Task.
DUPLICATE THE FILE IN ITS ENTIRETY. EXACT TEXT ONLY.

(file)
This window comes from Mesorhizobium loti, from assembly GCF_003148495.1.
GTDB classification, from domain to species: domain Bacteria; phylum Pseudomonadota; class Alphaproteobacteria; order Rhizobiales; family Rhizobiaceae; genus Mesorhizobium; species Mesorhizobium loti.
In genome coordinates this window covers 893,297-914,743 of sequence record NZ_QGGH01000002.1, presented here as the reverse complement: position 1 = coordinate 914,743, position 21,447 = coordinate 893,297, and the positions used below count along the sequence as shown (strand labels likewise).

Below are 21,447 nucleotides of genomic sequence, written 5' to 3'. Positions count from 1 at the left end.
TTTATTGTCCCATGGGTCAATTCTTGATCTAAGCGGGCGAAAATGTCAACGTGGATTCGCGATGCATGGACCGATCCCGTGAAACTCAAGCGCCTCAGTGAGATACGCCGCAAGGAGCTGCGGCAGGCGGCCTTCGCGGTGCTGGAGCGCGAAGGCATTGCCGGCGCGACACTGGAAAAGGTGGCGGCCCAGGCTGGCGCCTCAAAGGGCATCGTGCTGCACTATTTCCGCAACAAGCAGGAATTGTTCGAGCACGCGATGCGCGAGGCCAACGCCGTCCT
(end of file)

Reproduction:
This window comes from Mesorhizobium loti, from assembly GCF_003148495.1.
GTDB classification, from domain to species: domain Bacteria; phylum Pseudomonadota; class Alphaproteobacteria; order Rhizobiales; family Rhizobiaceae; genus Mesorhizobium; species Mesorhizobium loti.
In genome coordinates this window covers 893,297-914,743 of sequence record NZ_QGGH01000002.1, presented here as the reverse complement: position 1 = coordinate 914,743, position 21,447 = coordinate 893,297, and the positions used below count along the sequence as shown (strand labels likewise).

Below are 21,447 nucleotides of genomic sequence, written 5' to 3'. Positions count from 1 at the left end.
TTTATTGTCCCATGGGTCAATTCTTGATCTAAGCGGGCGAAAATGTCAACGTGGATTCGCGATGCATGGACCGATCCCGTGAAACTCAAGCGCCTCAGTGAGATACGCCGCAAGGAGCTGCGGCAGGCGGCCTTCGCGGTGCTGGAGCGCGAAGGCATTGCCGGCGCGACACTGGAAAAGGTGGCGGCCCAGGCTGGCGCCTCAAAGGGCATCGTGCTGCACTATTTCCGCAACAAGCAGGAATTGTTCGAGCACGCGATGCGCGAGGCCAACGCCGTCCT